Honoring our Pioneers – Going Where No Man Has Gone Before…

Posted: February 1, 2012 in General

The 5 days from January 27th to February 1st are a time of great sadness for anyone who has interest in space travel.  During this 5 day span 3 tragedies occurred taking the lives of 17 NASA astronauts over the course of 36 years.  While trips into space have become reasonably common place with launches to the international space station being done by governments and various commercial ventures sending anyone with the money into orbit, it is important to take a breath and reflect on the pioneers of space travel.

Apollo 1 Mission Patch

Apollo 1 Mission Patch

Apollo 1 was scheduled to be the first manned Apollo mission, kicking off the program that would land men on the moon.  On January 27th, during a routine launch pad test a fire broke out in the cabin of the Apollo module killing all 3 crew members Command Pilot Virgil “Gus” Grissom, Senior Pilot Edward H. White, and Pilot Roger B. Chaffee.  These men were working towards the goal, given by President Kennedy, to land a man on the moon by the end of the 1960s.

Space Shuttle Challenger during its first landing

Space Shuttle Challenger

On January 28 1986, 73 seconds after taking off on its tenth mission, the space shuttle Challenger exploded over the Atlantic Ocean just off the coast of Florida killing all 7 astronauts aboard.  Challenger was the second shuttle built and this mission was special in that it included among it’s astronauts Christa McAuliffe, a New Hampshire school teacher who had been selected as part of the “Teacher In Space” program to be able to talk to school children and educate them during orbit.  As a direct result of this, the launch of Challenger was scheduled to be at a time when schools would be in session across the country as a way to kick off the discussion.  The other astronauts killed in the explosion were Mission Commander Francis R. Scobee, Pilot Michael J. Smith, Mission Specialists Judith A. Resnik, Ellison S. Onizuka and Ronald E. McNair, and Payload Specialist Gregory B. Jarvis.  For my parents’ generation of Americans, everyone remembers where they were when they heard about JFK being shot.  For my generation we remember where we were when we heard about the Challenger explosion.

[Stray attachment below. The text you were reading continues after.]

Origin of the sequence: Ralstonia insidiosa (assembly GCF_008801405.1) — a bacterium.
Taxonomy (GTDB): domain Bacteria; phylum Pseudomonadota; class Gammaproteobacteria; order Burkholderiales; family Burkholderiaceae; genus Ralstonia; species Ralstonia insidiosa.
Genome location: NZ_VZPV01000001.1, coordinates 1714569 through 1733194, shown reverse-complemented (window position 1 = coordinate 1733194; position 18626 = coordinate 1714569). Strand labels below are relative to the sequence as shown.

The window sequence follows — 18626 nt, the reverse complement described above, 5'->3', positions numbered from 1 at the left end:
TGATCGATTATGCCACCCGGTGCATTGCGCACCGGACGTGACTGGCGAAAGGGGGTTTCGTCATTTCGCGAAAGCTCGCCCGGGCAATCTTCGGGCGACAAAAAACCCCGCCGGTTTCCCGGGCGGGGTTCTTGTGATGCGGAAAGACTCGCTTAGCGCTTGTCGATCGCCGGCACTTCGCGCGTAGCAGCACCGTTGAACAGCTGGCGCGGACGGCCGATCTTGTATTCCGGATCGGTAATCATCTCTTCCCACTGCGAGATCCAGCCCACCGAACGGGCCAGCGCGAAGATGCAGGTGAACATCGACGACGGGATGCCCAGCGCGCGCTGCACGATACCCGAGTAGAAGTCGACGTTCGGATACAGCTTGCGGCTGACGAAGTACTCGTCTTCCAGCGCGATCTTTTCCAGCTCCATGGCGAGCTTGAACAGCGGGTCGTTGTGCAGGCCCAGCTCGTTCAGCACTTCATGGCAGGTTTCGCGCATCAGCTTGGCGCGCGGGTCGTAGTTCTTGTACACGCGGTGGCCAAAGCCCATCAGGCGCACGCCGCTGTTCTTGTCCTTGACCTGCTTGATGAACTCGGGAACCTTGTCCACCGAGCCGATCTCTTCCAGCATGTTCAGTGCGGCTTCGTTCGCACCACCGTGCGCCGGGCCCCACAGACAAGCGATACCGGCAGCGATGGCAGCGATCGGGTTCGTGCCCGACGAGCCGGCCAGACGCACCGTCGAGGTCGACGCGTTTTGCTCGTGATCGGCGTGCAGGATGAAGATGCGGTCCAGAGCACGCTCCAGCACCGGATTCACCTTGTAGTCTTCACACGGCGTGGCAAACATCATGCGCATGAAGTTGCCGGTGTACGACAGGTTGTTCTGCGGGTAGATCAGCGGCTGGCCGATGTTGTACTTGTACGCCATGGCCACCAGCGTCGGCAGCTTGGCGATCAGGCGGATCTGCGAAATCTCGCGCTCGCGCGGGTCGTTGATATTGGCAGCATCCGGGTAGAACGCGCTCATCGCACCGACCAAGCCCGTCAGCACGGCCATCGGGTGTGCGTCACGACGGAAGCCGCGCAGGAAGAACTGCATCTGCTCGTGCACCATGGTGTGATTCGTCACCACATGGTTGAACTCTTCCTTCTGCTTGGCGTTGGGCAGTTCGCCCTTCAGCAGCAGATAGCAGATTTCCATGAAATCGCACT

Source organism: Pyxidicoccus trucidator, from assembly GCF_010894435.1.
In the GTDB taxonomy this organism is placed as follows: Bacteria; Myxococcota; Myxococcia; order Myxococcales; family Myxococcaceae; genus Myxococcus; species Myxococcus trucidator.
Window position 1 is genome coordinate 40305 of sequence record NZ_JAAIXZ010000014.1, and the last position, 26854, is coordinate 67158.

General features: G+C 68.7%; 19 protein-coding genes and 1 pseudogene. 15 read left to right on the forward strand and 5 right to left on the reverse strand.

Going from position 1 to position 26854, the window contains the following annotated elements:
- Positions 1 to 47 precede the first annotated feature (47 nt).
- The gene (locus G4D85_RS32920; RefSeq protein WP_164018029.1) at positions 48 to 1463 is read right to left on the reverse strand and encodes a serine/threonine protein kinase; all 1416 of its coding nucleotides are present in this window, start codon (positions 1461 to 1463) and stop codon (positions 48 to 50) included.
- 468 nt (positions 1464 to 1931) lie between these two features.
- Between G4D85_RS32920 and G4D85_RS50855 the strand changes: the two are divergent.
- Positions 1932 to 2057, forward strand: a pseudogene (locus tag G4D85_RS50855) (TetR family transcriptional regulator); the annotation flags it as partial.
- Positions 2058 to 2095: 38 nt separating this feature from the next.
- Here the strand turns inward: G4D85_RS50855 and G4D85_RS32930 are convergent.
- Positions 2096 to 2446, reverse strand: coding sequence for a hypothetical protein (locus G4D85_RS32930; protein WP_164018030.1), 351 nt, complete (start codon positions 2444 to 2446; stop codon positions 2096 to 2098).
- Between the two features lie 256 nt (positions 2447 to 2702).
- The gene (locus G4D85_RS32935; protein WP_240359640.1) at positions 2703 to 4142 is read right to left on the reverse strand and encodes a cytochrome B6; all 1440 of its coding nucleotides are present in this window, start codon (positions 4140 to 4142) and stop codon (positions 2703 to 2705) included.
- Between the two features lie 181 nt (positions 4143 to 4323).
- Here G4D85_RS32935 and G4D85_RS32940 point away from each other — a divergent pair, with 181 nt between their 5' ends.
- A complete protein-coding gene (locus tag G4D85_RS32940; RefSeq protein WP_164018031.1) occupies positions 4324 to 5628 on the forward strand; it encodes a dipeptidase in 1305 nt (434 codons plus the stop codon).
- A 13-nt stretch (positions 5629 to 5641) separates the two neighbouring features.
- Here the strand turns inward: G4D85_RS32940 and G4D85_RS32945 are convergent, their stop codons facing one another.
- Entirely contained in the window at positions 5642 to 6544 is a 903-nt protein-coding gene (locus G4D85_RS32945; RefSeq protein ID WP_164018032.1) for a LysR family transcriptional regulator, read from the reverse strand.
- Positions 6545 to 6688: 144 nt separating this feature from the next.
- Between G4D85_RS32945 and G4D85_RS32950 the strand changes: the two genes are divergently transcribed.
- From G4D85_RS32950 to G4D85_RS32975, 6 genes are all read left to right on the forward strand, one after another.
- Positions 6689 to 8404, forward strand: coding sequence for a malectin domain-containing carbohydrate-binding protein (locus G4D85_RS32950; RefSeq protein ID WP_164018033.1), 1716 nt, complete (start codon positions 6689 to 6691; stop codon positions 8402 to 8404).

The Crew of Columbia's Final Mission

The Crew of Columbia's Final Mission

On February 1st 2003, after almost 16 days in orbit, the space shuttle Columbia exploded during re-entry.  Columbia was the first mission capable space shuttle (Enterprise had preceded it but never actually flew any missions – Enterprise was used for glide tests only) and had flown 27 missions prior to STS-107.  Among the 7 astronauts killed was Colonel Ilan Ramon of the Israeli Air Force who was the first Israeli in space.  The other astronauts killed in the explosion were Mission Commander Colonel Rick D. Husband, Pilot Commander William C. McCool, Payload Commander Lt. Colonel Michael P. Anderson, and Mission Specialists Kalpana Chawla, Captain David M. Brown, and Captain Laurel Clark.

When we think back on the advances in space travel made over the past 55 years since the launch of Sputnik, we tend to think of John Glenn and Neil Armstrong.  We think of the majesty of launches of the old Saturn rockets and of the space shuttle.  And that’s OK.  We need to remember the successes. But every so often, we need to take a minute and reflect on the sacrifices made to get there.

  1. Mark says:

    Agree. Americans tend to focus on success and gloss over failure. Maybe that’s why we are (were?) so dynamic, but I agree that it is important.

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